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Effectiveness: 3 Star Cost: $
Use: Low
Time: Short

Technologies have been developed to aid parents in monitoring their teenage drivers. Monitoring can include driving behaviors and performance (e.g., aggressive driving, drowsiness, and distraction), as well as situational aspects of trips (geographic extent, passengers, road and trip characteristics; Lerner et al., 2010). For example, many GPS companies offer “teen tracking” services that will notify parents if their teens go beyond geographical boundaries or if they are speeding at any given time. Video-based in-vehicle devices, such as DriveCam, can provide visual monitoring of teen drivers.

The smartphone-based Teen Driver Support System (TDSS) has been used to provide real-time feedback to teen drivers about unsafe driving behaviors. If a monitored driver does not cease the unsafe behavior (e.g., texting or aggressive driving), text notifications are used to report the behavior to parents (Creaser et al., 2015). The effectiveness of the TDSS program is currently under evaluation by the Minnesota Local Road Research Board (see for details).

In addition to aftermarket in-vehicle systems, vehicle-embedded systems that enable parental monitoring and setting limits on speed and infotainment use are becoming available. Some examples include Ford’s MyKey, GM’s Teen Driver, and Hyundai’s Curfew Alert technologies. See for descriptions of these systems.

Use: The extent of the use of electronic monitoring and feedback systems is currently unknown; however, the advent of smartphone-based systems and applications may provide low-cost alternatives to more expensive aftermarket devices.

Trust in teenagers, costs, or concerns about privacy may dissuade parents from using electronic monitoring systems (McCartt et al., 2007; Curry, Peek-Asa, et al., 2015). One survey in Ireland of teen drivers’ willingness to use a smartphone-based monitoring system reported that the risk of increased insurance premiums and the potential for device-based distraction deterred willingness to use the technology (Kervick, Hogan, O’Hora, & Sarma, 2015). However, peer approval and adoption of the technology was associated with positive willingness.

Effectiveness: While more research is needed to determine the impact of electronic monitoring on crashes and fatalities among young drivers (Reyes et al., 2016), many studies have reported positive benefits due to electronic monitoring of teen drivers in both learner and early post-licensure periods.

Reyes et al. (2016) conducted two studies to evaluate if post-drive electronic device feedback provided to newly licensed teen drivers can reduce risky behaviors, and if video feedback enhanced benefits of the intervention. In the first study, the rate of unsafe driving events (such as abrupt acceleration, deceleration, or steering maneuvers; traffic violations; or improper seat belt use) for teens who received feedback from an electronic monitoring device (video-based or non-video based) were significantly lower than the control group. Mean unsafe event rates were 6.1 per 1,000 miles for teens with either form of feedback in comparison with 35.3 per 1,000 miles among teens with no feedback. There were no significant differences between the video and non-video intervention groups, suggesting that the provision of any feedback is likely to deter unsafe driving behaviors among teens. A second study was conducted with teen drivers of varying ages during unsupervised driving experiences (Reyes et al., 2018). Drivers who received video-based feedback--irrespective of age or experience--had lower rates of unsafe driving events than drivers who received no feedback.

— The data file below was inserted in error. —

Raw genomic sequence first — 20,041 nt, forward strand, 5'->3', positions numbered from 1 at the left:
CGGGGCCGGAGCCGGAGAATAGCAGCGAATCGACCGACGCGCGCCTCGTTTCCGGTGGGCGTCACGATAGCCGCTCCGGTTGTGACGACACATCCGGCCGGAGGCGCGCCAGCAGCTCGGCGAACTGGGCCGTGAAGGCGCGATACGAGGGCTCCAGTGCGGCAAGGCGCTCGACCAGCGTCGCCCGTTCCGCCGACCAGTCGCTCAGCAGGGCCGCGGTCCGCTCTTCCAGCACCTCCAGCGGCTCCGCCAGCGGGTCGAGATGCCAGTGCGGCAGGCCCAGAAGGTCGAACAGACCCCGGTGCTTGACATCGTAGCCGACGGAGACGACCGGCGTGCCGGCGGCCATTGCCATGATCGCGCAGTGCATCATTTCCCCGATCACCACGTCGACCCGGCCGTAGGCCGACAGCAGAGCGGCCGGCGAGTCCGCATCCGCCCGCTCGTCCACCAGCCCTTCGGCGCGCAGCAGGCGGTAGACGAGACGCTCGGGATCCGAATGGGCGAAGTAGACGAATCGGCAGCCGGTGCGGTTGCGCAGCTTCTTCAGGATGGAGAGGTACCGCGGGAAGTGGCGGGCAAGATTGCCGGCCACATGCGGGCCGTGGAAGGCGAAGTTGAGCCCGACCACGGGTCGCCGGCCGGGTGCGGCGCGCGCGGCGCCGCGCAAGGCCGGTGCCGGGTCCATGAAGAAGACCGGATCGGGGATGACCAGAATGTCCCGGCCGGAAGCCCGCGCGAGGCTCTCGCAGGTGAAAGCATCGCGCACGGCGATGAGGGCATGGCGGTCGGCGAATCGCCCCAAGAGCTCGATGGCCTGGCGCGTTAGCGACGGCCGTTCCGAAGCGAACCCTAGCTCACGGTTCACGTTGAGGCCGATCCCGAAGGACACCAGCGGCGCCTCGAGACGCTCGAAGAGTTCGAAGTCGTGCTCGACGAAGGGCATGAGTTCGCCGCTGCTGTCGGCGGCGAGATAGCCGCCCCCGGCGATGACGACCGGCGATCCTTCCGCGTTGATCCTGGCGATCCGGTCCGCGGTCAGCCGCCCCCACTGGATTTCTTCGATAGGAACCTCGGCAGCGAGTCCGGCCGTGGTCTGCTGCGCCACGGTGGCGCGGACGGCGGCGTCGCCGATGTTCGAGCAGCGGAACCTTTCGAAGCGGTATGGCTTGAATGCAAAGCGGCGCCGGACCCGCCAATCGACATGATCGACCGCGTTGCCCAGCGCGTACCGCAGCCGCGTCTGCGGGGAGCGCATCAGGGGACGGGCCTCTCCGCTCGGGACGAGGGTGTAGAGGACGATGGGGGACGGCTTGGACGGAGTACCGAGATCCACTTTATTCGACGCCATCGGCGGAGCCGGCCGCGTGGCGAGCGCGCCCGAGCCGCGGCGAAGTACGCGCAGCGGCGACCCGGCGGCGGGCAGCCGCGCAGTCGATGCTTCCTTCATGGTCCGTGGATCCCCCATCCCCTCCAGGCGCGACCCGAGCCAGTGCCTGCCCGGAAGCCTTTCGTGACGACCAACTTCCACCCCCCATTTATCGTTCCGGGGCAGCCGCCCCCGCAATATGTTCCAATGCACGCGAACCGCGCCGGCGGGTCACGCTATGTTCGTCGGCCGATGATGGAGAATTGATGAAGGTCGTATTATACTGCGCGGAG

Electronic monitoring technologies can help reduce the incidence of risky driving behaviors among teens by encouraging parental feedback (Carney et al., 2010; Farah et al., 2014; Farmer et al., 2010; McGehee et al., 2007; Musicant & Lampel, 2010; Peek-Asa et al., 2019; Simons-Morton et al., 2013). One evaluation of the Steering Teens Safe (see section A3.1 for more information) program points to the importance of electronic monitoring systems in enabling event-focused feedback and communication between parents and teen drivers (Peek-Asa et al. 2019). The Peek-Asa group found that teen drivers who received parental feedback based on electronic monitoring had 85% fewer unsafe events than those who received no feedback at all, whereas those who received only electronic feedback had 65% fewer events than the control group.

Currently, there are no evaluations of vehicle-embedded electronic monitoring systems for parental monitoring.

Costs: The costs of electronic monitoring devices are usually paid for by the teen drivers and their families. Costs to the State or agency is low, but the device purchase and maintenance costs to parents or guardians can be substantial. Smartphone-based systems offer low cost alternatives to vehicle-based devices.

Time to Implement: Use of monitoring devices can start immediately upon installation.